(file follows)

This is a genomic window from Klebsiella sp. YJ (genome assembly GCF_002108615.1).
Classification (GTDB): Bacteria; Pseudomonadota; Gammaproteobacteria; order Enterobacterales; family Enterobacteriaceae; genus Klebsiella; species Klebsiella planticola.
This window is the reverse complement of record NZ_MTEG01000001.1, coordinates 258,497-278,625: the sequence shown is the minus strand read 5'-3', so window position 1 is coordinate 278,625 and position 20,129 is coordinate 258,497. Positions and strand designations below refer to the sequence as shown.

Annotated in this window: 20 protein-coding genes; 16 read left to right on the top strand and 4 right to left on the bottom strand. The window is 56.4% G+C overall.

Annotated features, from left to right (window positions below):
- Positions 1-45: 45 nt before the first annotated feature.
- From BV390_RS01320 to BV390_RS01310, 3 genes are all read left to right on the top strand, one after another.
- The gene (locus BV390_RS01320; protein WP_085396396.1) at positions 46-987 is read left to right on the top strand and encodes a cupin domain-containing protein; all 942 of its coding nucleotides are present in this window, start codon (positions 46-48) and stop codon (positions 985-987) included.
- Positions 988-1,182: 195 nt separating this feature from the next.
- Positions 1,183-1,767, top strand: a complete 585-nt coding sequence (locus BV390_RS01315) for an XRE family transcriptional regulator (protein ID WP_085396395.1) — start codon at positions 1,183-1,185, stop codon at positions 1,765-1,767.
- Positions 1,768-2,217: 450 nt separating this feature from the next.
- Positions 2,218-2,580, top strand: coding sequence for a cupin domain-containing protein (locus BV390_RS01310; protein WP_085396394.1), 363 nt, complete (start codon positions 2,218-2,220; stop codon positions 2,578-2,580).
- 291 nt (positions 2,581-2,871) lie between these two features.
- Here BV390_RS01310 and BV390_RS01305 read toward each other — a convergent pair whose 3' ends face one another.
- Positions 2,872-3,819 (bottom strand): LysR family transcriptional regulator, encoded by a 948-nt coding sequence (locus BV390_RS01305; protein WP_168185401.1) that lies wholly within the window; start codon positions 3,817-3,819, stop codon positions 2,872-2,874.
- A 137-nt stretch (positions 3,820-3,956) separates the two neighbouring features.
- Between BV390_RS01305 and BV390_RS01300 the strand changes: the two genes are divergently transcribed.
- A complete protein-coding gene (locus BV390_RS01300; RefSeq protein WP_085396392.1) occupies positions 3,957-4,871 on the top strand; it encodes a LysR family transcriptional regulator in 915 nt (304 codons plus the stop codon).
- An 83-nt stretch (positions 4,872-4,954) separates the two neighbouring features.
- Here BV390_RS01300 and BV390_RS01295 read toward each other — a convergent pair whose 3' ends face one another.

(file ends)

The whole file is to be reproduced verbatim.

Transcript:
This is a genomic window from Klebsiella sp. YJ (genome assembly GCF_002108615.1).
Classification (GTDB): Bacteria; Pseudomonadota; Gammaproteobacteria; order Enterobacterales; family Enterobacteriaceae; genus Klebsiella; species Klebsiella planticola.
This window is the reverse complement of record NZ_MTEG01000001.1, coordinates 258,497-278,625: the sequence shown is the minus strand read 5'-3', so window position 1 is coordinate 278,625 and position 20,129 is coordinate 258,497. Positions and strand designations below refer to the sequence as shown.

Annotated in this window: 20 protein-coding genes; 16 read left to right on the top strand and 4 right to left on the bottom strand. The window is 56.4% G+C overall.

Annotated features, from left to right (window positions below):
- Positions 1-45: 45 nt before the first annotated feature.
- From BV390_RS01320 to BV390_RS01310, 3 genes are all read left to right on the top strand, one after another.
- The gene (locus BV390_RS01320; protein WP_085396396.1) at positions 46-987 is read left to right on the top strand and encodes a cupin domain-containing protein; all 942 of its coding nucleotides are present in this window, start codon (positions 46-48) and stop codon (positions 985-987) included.
- Positions 988-1,182: 195 nt separating this feature from the next.
- Positions 1,183-1,767, top strand: a complete 585-nt coding sequence (locus BV390_RS01315) for an XRE family transcriptional regulator (protein ID WP_085396395.1) — start codon at positions 1,183-1,185, stop codon at positions 1,765-1,767.
- Positions 1,768-2,217: 450 nt separating this feature from the next.
- Positions 2,218-2,580, top strand: coding sequence for a cupin domain-containing protein (locus BV390_RS01310; protein WP_085396394.1), 363 nt, complete (start codon positions 2,218-2,220; stop codon positions 2,578-2,580).
- 291 nt (positions 2,581-2,871) lie between these two features.
- Here BV390_RS01310 and BV390_RS01305 read toward each other — a convergent pair whose 3' ends face one another.
- Positions 2,872-3,819 (bottom strand): LysR family transcriptional regulator, encoded by a 948-nt coding sequence (locus BV390_RS01305; protein WP_168185401.1) that lies wholly within the window; start codon positions 3,817-3,819, stop codon positions 2,872-2,874.
- A 137-nt stretch (positions 3,820-3,956) separates the two neighbouring features.
- Between BV390_RS01305 and BV390_RS01300 the strand changes: the two genes are divergently transcribed.
- A complete protein-coding gene (locus BV390_RS01300; RefSeq protein WP_085396392.1) occupies positions 3,957-4,871 on the top strand; it encodes a LysR family transcriptional regulator in 915 nt (304 codons plus the stop codon).
- An 83-nt stretch (positions 4,872-4,954) separates the two neighbouring features.
- Here BV390_RS01300 and BV390_RS01295 read toward each other — a convergent pair whose 3' ends face one another.